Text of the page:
An Android Chrome bug that's already under attack - with criminals pushing banking trojans to more than 300,000 devices - won't get patched until the next release of the mobile browser.
The flaw allows malware writers to quietly download Android app installation (.apk) files to devices without requiring approval.
Users need to install the banking trojan apps and tweak settings to allow installation of apps from stores other than Google Playto be infected; however, attackers increased the likelihood of compromise by using the titles of popular Android apps such as Skype, MinecraftPE, and WhatsApp.
Kaspersky researchers Mikhail Kuzin and Nikita Buchka found the flaw last month in a wide-spread campaign across Russian news sites and web properties.
Some 37,000 users at the campaign's peak received the malicious .apk files.
While it is unknown when the next Android Chrome version will be released, Google usually sticks to a six week release cycle. If Google sticks to that timeline, a new edition of the browser should land before December 3rd, 2016.
This offers attackers a touch over three weeks to ramp what what Kuzin and Buchka say are likely attacks through AdSense against the rest of the world.
The same attack group has been upgrading and spreading its Svpeng trojan since 2013, including changing its victim base in 2014 to target users in the United States.
The pair acknowledge Google's plan to patch but say its efforts to date to block attacks have been ineffective.
"Google has been quick to block the ads that the trojan uses for propagation; however, this is a reactive rather than a proactive approach [since] the malicious ads were blocked after the trojan was already on thousands of Android devices," the pair say.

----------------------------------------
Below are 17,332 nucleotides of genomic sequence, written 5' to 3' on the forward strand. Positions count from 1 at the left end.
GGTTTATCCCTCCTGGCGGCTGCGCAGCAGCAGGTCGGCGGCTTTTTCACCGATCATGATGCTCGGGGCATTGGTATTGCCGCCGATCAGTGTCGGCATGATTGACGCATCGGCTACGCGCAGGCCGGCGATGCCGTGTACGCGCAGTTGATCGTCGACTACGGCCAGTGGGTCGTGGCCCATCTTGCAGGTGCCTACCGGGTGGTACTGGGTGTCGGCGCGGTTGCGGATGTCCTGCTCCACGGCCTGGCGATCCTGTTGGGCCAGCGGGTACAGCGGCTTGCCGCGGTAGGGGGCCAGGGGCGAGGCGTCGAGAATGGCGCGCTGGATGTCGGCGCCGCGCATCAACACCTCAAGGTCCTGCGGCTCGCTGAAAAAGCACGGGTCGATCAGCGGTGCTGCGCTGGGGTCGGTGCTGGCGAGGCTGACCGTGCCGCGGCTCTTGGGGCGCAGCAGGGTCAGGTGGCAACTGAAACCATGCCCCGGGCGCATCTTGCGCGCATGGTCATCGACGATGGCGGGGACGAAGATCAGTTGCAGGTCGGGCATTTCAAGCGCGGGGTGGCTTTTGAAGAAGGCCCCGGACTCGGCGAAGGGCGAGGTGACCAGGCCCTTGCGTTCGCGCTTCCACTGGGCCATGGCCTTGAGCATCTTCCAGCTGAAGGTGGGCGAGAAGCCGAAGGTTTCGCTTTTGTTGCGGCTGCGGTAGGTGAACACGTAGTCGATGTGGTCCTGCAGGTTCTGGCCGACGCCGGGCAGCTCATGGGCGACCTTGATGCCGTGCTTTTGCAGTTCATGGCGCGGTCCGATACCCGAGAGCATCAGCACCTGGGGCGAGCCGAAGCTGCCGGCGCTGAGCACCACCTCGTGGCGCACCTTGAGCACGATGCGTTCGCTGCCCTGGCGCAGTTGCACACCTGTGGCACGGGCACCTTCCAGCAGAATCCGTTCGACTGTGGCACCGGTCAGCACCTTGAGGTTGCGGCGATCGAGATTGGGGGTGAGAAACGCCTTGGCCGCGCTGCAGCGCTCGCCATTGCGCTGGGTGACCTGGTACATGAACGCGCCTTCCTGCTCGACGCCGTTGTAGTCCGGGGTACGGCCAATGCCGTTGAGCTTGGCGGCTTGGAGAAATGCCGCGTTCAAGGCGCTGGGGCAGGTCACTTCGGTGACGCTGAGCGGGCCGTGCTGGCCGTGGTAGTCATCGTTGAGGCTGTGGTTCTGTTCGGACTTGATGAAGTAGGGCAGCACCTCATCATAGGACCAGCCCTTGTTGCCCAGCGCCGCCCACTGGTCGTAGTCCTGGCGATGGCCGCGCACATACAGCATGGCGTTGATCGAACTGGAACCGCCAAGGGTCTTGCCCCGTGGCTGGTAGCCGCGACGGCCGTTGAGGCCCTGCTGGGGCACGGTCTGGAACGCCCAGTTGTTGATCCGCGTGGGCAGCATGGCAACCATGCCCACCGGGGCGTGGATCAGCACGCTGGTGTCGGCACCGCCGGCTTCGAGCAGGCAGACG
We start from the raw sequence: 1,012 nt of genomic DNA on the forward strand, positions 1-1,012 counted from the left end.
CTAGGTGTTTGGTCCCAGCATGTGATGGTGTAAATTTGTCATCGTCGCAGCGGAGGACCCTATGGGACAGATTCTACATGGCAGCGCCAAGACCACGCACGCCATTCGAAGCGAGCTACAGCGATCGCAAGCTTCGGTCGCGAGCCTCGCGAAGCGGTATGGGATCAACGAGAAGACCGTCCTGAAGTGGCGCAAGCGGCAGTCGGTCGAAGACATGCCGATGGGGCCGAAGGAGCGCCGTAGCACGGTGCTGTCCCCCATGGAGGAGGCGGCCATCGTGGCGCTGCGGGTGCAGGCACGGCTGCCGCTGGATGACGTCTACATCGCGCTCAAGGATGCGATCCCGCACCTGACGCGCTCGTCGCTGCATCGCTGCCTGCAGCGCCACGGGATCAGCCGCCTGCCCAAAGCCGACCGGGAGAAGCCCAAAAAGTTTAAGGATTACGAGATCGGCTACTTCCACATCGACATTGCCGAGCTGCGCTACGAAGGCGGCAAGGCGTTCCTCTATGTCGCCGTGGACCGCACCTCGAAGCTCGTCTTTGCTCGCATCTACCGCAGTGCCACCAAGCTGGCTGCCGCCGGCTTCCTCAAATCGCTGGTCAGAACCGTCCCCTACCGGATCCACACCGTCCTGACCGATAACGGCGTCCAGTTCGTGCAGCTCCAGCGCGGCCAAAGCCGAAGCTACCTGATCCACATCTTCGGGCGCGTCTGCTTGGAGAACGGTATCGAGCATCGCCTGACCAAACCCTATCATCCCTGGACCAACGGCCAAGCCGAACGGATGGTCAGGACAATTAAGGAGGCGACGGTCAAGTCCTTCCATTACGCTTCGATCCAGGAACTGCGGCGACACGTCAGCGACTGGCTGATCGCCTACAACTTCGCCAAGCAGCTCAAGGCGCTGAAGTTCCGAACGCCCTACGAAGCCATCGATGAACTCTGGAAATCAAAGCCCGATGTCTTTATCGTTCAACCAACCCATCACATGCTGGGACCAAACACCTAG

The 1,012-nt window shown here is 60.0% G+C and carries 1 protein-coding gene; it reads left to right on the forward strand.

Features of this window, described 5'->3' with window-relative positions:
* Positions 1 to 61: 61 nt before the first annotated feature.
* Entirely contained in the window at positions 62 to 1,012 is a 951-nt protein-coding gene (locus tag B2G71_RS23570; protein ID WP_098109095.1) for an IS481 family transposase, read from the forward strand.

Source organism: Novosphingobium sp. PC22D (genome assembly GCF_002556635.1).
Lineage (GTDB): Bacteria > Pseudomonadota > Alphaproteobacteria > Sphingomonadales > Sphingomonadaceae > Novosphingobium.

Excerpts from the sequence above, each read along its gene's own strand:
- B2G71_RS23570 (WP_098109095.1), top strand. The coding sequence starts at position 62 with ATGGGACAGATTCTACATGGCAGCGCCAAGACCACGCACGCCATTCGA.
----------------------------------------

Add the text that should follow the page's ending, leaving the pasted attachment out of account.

"It is also worth noting that there were multiple occasions in the past two months when these ads found their way onto AdSense.
"[The] next time they push their adverts on AdSense they (criminals) may well choose to attack users in other countries; we have seen similar cases in the past; After all, what could be more convenient than exploiting the most popular advertising platform to download their malicious creations to hundreds of thousands of mobile devices?"
The attacks fail on all other browsers and would do so on Android Chrome if it were not for some clever file manipulation.
Downloaded files are broken into pieces and passed to the save function via blob() class which lacks the security integrity checks of the conventional download method. ®